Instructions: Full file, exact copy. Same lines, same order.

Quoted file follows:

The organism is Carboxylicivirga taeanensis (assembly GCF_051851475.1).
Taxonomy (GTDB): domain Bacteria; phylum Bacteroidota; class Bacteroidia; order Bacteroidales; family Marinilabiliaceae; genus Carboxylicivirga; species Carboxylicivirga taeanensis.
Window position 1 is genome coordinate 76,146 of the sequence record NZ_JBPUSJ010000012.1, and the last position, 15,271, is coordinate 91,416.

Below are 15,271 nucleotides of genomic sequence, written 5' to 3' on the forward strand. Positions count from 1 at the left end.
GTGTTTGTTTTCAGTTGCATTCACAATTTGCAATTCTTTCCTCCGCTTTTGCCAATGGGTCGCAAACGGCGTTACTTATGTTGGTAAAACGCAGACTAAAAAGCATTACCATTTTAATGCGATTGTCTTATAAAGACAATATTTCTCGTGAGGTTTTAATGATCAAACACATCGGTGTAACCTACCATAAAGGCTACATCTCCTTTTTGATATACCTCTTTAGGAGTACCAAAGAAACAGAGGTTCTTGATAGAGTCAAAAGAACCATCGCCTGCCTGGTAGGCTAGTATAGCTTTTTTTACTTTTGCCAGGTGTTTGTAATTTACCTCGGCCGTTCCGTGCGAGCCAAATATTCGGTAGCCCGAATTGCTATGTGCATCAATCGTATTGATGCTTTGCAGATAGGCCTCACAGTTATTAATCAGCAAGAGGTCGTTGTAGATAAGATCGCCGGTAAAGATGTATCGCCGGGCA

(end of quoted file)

The organism is Carboxylicivirga taeanensis (assembly GCF_051851475.1).
Taxonomy (GTDB): domain Bacteria; phylum Bacteroidota; class Bacteroidia; order Bacteroidales; family Marinilabiliaceae; genus Carboxylicivirga; species Carboxylicivirga taeanensis.
Window position 1 is genome coordinate 76,146 of the sequence record NZ_JBPUSJ010000012.1, and the last position, 15,271, is coordinate 91,416.

Below are 15,271 nucleotides of genomic sequence, written 5' to 3' on the forward strand. Positions count from 1 at the left end.
GTGTTTGTTTTCAGTTGCATTCACAATTTGCAATTCTTTCCTCCGCTTTTGCCAATGGGTCGCAAACGGCGTTACTTATGTTGGTAAAACGCAGACTAAAAAGCATTACCATTTTAATGCGATTGTCTTATAAAGACAATATTTCTCGTGAGGTTTTAATGATCAAACACATCGGTGTAACCTACCATAAAGGCTACATCTCCTTTTTGATATACCTCTTTAGGAGTACCAAAGAAACAGAGGTTCTTGATAGAGTCAAAAGAACCATCGCCTGCCTGGTAGGCTAGTATAGCTTTTTTTACTTTTGCCAGGTGTTTGTAATTTACCTCGGCCGTTCCGTGCGAGCCAAATATTCGGTAGCCCGAATTGCTATGTGCATCAATCGTATTGATGCTTTGCAGATAGGCCTCACAGTTATTAATCAGCAAGAGGTCGTTGTAGATAAGATCGCCGGTAAAGATGTATCGCCGGGCA